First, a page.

Monday, May 12, 2008

Homeless needle exchange hits road for better or worse
May 9, 2008

We’re about to become the first major city in Canada to pull the plug on its needle exchange, without a clue what will happen as a result.
As of the end of May, the region’s largest needle exchange will close its doors on Cormorant Street and begin a mobile service. The business of exchanging as many as 2,000 needles a day will be done on the street from that point on.
What’s the rationale? There isn’t one. It’s just what happens when the chips are left to fall where they may. The needle exchange is going mobile not because it’s an effective strategy on any front, but simply because no place can be found for it.
Greater Victoria has had a needle exchange for almost 20 years, operated by AIDS Vancouver Island. You’d never know it from the hand-wringing and hysteria that has accompanied any mention of the exchange this past year or two, but once upon a time the exchange had neighbours who actually wrote letters supporting it, and a day-care centre right across the street.
Those days are long gone, and for reasons that have little to do with the needle exchange itself.
Most notably, the number of people using the needle exchange has increased dramatically - from 500 clients in 1996 to more than 1,500 today, with no concurrent increase in funding. Up until a small lift last fall in the midst of a community uproar over Cormorant Street, the exchange had been juggling triple the number of clients with the same staffing levels as a decade ago.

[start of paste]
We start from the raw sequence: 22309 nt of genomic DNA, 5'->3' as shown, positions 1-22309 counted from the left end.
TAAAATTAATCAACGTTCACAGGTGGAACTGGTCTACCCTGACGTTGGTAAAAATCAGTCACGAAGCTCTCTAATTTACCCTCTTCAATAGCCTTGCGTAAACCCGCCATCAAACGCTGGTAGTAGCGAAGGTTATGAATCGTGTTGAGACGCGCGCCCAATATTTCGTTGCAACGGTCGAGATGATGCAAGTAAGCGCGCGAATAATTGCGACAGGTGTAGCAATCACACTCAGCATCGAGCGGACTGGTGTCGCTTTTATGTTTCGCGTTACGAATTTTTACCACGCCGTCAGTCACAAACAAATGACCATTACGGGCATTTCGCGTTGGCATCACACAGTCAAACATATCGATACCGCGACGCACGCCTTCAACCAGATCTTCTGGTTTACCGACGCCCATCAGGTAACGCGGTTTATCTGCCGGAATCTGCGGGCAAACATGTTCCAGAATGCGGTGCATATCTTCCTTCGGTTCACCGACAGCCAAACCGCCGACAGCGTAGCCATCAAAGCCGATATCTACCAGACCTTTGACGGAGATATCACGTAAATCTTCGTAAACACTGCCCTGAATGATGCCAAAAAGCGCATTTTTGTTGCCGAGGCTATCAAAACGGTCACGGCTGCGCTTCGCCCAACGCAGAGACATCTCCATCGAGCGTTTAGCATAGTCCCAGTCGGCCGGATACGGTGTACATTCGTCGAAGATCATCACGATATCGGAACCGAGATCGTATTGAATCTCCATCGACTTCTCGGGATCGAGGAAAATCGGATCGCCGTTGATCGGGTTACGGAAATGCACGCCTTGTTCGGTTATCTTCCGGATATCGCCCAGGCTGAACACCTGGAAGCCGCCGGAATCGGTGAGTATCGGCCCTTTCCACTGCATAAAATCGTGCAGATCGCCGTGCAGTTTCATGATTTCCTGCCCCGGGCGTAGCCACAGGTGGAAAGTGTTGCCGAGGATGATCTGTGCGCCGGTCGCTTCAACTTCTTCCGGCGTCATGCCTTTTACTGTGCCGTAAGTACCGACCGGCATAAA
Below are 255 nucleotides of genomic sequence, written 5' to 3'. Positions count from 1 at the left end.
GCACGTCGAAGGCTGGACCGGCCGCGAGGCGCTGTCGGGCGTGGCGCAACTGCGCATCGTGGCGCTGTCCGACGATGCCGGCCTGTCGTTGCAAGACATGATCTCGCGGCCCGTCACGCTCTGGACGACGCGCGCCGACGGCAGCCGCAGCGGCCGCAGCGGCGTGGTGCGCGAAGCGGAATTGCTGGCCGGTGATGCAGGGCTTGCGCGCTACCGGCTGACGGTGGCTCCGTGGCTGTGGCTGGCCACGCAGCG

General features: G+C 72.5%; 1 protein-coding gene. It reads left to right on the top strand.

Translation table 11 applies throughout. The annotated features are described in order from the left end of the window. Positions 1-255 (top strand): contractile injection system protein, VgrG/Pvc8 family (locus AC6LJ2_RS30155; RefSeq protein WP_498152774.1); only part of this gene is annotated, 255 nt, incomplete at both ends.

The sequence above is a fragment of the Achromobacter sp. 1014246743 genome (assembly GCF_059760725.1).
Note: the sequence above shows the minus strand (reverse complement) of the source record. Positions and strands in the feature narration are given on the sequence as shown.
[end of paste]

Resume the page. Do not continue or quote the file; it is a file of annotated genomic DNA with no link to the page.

The drugs have changed as well, says AVI communications co-ordinator Andrea Langlois. More mellow drugs like heroin have given way to intense ones like cocaine and crystal meth, which can crank up negative behaviours in users due to the way they affect brain chemicals.
Both of those drugs are also injected far more frequently by addicted users - sometimes 20 or more times a day. That has increased traffic at the exchange.
Then there’s just the sheer volume of people out there. The number of people living on the streets has grown fivefold since the exchange moved into its current Cormorant Street location in 2001. With most other services closed up at night, the exchange evolved into a place where the street community could hang out.
No surprise, then, that the neighbours gradually worked themselves into a fury over the discarded needles, garbage and steady stream of sick, scabby people they were seeing outside their doors. The owner of the building that housed the exchange gave AVI notice last fall that the service had to go.
Months of fruitless searching for another location followed. There was a plan to move the exchange into a Pandora Avenue building next to Our Place drop-in, but that fell through after alarmed parents from a private school a couple blocks away nixed the move. With the May 31 eviction date now looming, AVI has no choice but to go mobile.